Through insightful analysis, Cutler also traces the demographic and societal changes to Chicago, critically examining such problems as the environment, education, racial tension, crime, welfare, housing, employment, and transportation. Richly illustrated with nearly three hundred drawings, photos, maps, and tables, the volume includes six appendices with sections dedicated to Chicago facts, population growth and income data, weather and climate, significant dates, and historic sites.
This lively best seller by leading Colorado historians Steve Leonard and Tom Noel is the most comprehensive survey ever written of the Mile High metropolis. Informative and richly illustrated, Denver covers the developing region from the mountain towns of Boulder and Jefferson counties to the High Plains settlements of Adams and Arapahoe counties, with more than two-thirds of the book devoted to the burgeoning five-county region since 1900.
In retelling the tale of conquest and city building, the authors explore the role of previously neglected peoples--notably women, ethnic minorities, and the working class--while weaving several key themes throughout the book: Denver's persistent reliance on natural resources, the important role of transportation to overcome the city's isolation, and the city's emphasis on privatization rather than on the public, common good. Denver: Mining Camp to Metropolis will fascinate and educated students and scholars, as well as all readers curious about the boom-and-bust metropolis of the Rockies.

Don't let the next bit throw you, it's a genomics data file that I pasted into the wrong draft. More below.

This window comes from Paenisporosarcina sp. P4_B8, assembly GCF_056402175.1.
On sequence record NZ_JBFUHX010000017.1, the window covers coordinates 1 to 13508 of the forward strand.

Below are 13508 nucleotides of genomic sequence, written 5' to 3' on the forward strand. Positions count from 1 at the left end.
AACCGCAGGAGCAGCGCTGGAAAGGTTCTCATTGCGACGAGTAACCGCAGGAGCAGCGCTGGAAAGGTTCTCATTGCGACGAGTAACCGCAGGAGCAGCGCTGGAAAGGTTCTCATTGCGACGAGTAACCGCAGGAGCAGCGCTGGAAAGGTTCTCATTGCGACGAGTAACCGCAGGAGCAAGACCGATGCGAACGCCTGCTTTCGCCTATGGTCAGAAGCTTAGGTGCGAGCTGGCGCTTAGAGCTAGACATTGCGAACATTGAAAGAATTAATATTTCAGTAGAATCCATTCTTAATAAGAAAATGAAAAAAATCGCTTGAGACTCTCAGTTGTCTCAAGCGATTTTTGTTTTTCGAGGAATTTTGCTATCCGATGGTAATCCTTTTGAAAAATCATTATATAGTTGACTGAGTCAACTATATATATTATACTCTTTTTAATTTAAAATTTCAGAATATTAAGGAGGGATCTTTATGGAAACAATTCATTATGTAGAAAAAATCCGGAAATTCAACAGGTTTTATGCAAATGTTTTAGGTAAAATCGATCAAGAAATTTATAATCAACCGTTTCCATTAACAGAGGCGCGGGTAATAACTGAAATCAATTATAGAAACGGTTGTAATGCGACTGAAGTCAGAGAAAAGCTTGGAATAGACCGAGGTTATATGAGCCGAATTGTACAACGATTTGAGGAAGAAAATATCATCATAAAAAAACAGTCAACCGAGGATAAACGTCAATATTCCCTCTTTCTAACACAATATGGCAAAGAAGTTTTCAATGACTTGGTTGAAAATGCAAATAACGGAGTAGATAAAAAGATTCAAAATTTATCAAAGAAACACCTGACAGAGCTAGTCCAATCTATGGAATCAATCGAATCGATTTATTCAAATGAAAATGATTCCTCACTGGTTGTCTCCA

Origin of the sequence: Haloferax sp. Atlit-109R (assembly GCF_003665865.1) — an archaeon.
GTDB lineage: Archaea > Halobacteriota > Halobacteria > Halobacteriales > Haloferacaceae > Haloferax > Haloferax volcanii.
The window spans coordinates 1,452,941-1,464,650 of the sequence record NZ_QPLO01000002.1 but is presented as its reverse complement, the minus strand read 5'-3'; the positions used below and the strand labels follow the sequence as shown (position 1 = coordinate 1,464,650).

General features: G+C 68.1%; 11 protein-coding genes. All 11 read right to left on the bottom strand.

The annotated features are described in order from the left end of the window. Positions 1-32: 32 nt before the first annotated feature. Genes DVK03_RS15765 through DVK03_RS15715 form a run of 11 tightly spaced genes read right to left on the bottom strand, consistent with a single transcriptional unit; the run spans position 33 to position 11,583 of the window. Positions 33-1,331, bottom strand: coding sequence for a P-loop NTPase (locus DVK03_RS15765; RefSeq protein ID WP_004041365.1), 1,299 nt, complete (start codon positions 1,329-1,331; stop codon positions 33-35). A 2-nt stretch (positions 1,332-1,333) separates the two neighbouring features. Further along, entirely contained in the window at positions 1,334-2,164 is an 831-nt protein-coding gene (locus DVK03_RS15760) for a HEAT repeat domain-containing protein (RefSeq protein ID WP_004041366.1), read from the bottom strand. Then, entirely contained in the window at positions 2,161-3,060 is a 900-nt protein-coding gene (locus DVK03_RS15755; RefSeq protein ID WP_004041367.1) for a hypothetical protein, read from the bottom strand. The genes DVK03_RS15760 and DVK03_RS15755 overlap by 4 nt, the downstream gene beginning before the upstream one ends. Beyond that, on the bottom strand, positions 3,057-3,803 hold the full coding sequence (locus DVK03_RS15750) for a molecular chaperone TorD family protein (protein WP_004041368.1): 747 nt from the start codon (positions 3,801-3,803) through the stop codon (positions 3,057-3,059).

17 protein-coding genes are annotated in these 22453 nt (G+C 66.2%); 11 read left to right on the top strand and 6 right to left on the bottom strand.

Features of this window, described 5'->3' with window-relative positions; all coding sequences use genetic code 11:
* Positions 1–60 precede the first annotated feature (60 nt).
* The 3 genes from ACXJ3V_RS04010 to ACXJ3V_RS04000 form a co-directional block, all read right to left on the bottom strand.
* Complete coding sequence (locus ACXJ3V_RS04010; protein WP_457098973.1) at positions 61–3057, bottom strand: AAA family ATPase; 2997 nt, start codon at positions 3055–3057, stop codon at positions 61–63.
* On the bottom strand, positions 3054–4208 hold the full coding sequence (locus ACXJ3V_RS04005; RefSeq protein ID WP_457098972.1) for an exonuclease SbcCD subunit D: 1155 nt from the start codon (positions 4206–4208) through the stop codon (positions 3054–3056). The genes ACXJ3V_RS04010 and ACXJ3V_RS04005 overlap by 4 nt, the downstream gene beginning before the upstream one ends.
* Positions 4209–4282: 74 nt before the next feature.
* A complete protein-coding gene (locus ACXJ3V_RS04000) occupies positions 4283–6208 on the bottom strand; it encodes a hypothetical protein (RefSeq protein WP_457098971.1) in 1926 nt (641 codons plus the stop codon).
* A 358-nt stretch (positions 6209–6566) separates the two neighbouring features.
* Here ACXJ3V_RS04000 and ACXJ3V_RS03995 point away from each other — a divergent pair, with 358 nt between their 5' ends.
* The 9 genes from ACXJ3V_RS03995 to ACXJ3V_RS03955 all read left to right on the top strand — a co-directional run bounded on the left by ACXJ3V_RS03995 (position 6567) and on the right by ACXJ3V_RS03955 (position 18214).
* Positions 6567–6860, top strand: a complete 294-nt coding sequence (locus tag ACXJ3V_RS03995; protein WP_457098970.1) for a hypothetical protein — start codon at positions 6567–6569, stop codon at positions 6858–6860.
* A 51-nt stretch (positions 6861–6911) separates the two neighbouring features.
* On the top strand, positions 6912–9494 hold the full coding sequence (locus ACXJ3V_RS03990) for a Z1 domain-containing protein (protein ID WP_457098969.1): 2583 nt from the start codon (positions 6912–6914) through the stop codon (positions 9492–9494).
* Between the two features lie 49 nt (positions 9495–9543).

Dwelling on the Future studies the design of dwellings and their numerous environments. It explores how architects can, or should, respond to the complex challenges of providing humane places in which to live for a growing, multifarious population in an increasingly divided world. The issue, Pierre D’Avoine shows, is never just housing. People—individuals, groups and societies—can and do have different goals and aspirations.
D’Avoine covers a wide range of examples, including proposals for luxury housing and designs for low-cost dwellings, which all address the needs and desires of their potential inhabitants. The book explores an inclusive approach to the design of settlements—and not just in cities—that recognizes difference, an approach that demands a fresh political vision to resolve humanity’s increasing inequality, for the benefit of all. Simultaneously practical and aspirational, Dwelling on The Future casts a much needed light on our thoughts and aspirations, and on our definitions of home.